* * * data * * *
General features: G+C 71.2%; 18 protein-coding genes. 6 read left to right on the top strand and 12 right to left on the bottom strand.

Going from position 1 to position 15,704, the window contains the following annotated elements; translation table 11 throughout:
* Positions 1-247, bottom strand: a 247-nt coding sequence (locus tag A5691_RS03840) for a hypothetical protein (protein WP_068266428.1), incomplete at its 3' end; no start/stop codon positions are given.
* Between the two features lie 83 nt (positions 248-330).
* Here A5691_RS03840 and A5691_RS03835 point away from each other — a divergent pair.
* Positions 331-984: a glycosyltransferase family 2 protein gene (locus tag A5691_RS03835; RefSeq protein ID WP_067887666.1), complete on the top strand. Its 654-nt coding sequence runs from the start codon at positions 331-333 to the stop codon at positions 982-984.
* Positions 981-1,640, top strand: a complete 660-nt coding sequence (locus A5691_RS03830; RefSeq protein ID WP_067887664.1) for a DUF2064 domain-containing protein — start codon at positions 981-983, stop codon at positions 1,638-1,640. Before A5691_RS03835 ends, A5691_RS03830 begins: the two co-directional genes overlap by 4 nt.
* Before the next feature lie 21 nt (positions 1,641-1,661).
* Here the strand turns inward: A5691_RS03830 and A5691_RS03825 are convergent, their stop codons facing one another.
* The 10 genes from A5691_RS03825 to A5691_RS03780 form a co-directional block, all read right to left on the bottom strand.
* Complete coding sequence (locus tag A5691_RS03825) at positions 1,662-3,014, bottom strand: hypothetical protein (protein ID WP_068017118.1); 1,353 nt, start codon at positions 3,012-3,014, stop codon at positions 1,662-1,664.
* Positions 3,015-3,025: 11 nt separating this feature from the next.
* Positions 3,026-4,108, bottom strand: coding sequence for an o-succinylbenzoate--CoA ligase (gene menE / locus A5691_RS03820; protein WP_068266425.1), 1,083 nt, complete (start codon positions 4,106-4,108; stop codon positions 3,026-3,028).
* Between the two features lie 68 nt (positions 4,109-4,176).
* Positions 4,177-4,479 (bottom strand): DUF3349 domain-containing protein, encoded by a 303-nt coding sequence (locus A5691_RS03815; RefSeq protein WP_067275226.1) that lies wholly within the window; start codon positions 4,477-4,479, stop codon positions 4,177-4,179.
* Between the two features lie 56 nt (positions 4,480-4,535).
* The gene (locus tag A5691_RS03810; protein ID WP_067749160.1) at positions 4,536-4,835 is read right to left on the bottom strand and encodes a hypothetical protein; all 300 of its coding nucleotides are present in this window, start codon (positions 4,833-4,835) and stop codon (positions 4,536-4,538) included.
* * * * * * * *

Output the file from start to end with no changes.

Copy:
General features: G+C 71.2%; 18 protein-coding genes. 6 read left to right on the top strand and 12 right to left on the bottom strand.

Going from position 1 to position 15,704, the window contains the following annotated elements; translation table 11 throughout:
* Positions 1-247, bottom strand: a 247-nt coding sequence (locus tag A5691_RS03840) for a hypothetical protein (protein WP_068266428.1), incomplete at its 3' end; no start/stop codon positions are given.
* Between the two features lie 83 nt (positions 248-330).
* Here A5691_RS03840 and A5691_RS03835 point away from each other — a divergent pair.
* Positions 331-984: a glycosyltransferase family 2 protein gene (locus tag A5691_RS03835; RefSeq protein ID WP_067887666.1), complete on the top strand. Its 654-nt coding sequence runs from the start codon at positions 331-333 to the stop codon at positions 982-984.
* Positions 981-1,640, top strand: a complete 660-nt coding sequence (locus A5691_RS03830; RefSeq protein ID WP_067887664.1) for a DUF2064 domain-containing protein — start codon at positions 981-983, stop codon at positions 1,638-1,640. Before A5691_RS03835 ends, A5691_RS03830 begins: the two co-directional genes overlap by 4 nt.
* Before the next feature lie 21 nt (positions 1,641-1,661).
* Here the strand turns inward: A5691_RS03830 and A5691_RS03825 are convergent, their stop codons facing one another.
* The 10 genes from A5691_RS03825 to A5691_RS03780 form a co-directional block, all read right to left on the bottom strand.
* Complete coding sequence (locus tag A5691_RS03825) at positions 1,662-3,014, bottom strand: hypothetical protein (protein ID WP_068017118.1); 1,353 nt, start codon at positions 3,012-3,014, stop codon at positions 1,662-1,664.
* Positions 3,015-3,025: 11 nt separating this feature from the next.
* Positions 3,026-4,108, bottom strand: coding sequence for an o-succinylbenzoate--CoA ligase (gene menE / locus A5691_RS03820; protein WP_068266425.1), 1,083 nt, complete (start codon positions 4,106-4,108; stop codon positions 3,026-3,028).
* Between the two features lie 68 nt (positions 4,109-4,176).
* Positions 4,177-4,479 (bottom strand): DUF3349 domain-containing protein, encoded by a 303-nt coding sequence (locus A5691_RS03815; RefSeq protein WP_067275226.1) that lies wholly within the window; start codon positions 4,477-4,479, stop codon positions 4,177-4,179.
* Between the two features lie 56 nt (positions 4,480-4,535).
* The gene (locus tag A5691_RS03810; protein ID WP_067749160.1) at positions 4,536-4,835 is read right to left on the bottom strand and encodes a hypothetical protein; all 300 of its coding nucleotides are present in this window, start codon (positions 4,833-4,835) and stop codon (positions 4,536-4,538) included.